Omaha, Nebraska

2014

Excerpt from Lessons for Leaders:

Live Well Omaha’s (LWO) relationship building with new partners brought vital sources of energy and diverse perspectives that enabled it to evolve as a collaborative. Underlying the strong organizational ties were trusting, reciprocal bonds among key individuals who worked closely together. Over time, LWO also developed mutually supportive relationships with funders and leveraged meaningful connections with peers outside Omaha to launch new projects and refine approaches to local challenges.

For more information, read the full story.


July 2014

With more than 500,000 residents, Omaha easily claims the title of Nebraska’s largest city. During a growth spurt in the 1950s, its middle class left the older eastern end of the city for the developing suburbs to the west. A diverse, largely lower-income population filled the void. Today, this section of Omaha has a median household income that is about half that of households in the rest of the city and surrounding Douglas County. The economic imbalance is even more pronounced for the African-American families concentrated in the northeast neighborhoods and the Latino families who live mostly in the southeast neighborhoods.

While many Omaha residents struggle to eat nutritious food and stay physically active, the city is on the move toward a healthier future. Leading these efforts is Live Well Omaha (LWO), an umbrella group of more than 35 organizations. Along with its lead collaborator, the Douglas County Health Department (DCHD), LWO has built on existing collaborative programs, including an effective social marketing campaign promoting healthy living as an important component of community pride. Other critical partners include Alegent Creighton Health, Blue Cross Blue Shield of Nebraska, Wellness Council of the Midlands, Omaha Public Schools and the City of Omaha.

“Omaha has an incredible sense of community pride and quality of life,” project director Anne Meysenburg said. “By making the case that active living and healthy eating play a significant role in the health of children, we can harness that community support for our goals.”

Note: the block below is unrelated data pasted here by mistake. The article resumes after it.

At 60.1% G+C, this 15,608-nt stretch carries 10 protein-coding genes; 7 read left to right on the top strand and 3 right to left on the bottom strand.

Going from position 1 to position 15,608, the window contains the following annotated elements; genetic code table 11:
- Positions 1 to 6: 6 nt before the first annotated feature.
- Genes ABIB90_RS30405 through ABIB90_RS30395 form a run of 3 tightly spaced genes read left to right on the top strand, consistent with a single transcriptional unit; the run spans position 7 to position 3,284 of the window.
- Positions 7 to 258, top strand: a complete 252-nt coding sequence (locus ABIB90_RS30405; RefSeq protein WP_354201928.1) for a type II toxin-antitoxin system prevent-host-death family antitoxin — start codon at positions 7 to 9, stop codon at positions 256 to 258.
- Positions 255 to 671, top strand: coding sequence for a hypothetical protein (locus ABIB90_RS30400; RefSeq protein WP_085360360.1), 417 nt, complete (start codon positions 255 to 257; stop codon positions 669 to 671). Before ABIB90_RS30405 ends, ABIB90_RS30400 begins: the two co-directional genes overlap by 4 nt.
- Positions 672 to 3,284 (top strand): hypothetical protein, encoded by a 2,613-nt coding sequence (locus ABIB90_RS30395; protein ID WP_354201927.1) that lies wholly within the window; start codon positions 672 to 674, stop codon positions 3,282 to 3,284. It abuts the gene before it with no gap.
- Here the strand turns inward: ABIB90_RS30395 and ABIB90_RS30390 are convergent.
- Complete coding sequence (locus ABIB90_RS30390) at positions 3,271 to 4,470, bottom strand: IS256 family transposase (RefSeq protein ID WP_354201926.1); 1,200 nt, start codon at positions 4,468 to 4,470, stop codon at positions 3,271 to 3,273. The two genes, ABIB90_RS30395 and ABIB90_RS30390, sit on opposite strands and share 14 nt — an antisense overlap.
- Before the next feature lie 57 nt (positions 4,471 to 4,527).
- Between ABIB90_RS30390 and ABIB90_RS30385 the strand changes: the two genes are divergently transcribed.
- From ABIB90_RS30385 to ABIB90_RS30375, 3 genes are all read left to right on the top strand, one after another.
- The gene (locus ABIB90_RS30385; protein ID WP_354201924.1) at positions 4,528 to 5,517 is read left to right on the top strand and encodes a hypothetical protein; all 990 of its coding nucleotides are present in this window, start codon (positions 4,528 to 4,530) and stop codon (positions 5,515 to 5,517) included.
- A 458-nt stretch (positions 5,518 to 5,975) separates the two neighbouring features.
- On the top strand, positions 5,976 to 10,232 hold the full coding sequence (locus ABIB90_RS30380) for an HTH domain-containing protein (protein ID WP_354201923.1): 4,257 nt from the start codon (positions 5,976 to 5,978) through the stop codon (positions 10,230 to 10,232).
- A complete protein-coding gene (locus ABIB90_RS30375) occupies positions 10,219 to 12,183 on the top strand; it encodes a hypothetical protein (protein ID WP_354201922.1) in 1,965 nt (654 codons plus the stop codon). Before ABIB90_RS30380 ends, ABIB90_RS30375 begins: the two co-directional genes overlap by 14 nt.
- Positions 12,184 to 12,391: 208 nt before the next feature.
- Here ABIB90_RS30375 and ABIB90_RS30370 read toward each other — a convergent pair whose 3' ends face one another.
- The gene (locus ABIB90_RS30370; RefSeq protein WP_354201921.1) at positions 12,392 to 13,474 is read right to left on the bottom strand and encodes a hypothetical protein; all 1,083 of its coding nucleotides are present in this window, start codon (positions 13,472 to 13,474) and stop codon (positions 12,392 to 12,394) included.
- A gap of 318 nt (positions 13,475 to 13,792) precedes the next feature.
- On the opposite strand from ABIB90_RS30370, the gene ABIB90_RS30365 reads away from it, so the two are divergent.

The Healthy Kids, Healthy Communities (HKHC) initiative in Omaha enabled LWO and DCHD to improve access to affordable healthy foods, especially fresh produce, through community gardens, farmers’ markets, grocery stores and vendors participating in the federal WIC program. The partners also broadened Safe Routes to School efforts in Omaha and worked with planners to update the city’s master plan to better integrate healthy development.

Key accomplishments:

  • The city approved a new Omaha Master Plan, for which the HKHC partners provided significant input. Specific chapters of the plan added health language, including the Environmental, Urban Design and Transportation elements.
  • Safe Routes to School encouragement and training programs were expanded to eight Omaha schools. In addition, volunteers completed a bicycle parking inventory of all Omaha elementary schools. Data gathered will inform how additional resources can be leveraged.  Bike racks were installed at nine schools to help facilitate active travel by elementary students. As bicycle parking was added, school principals have updated student handbooks to encourage bicycling to school rather than ban or discourage it.
  • The Douglas County Health Department formed and helps sustain the Community Garden Network, comprised of local healthy food advocates who maintain over 60 community gardens.

The Douglas County Health Department created a successful farmers’ market at Charles Drew Health Center and WIC office. In addition, this coincided with Nebraska’s first USDA-funded WIC Farmers’ Market coupon program, which serves over 3,000 individuals and families each year.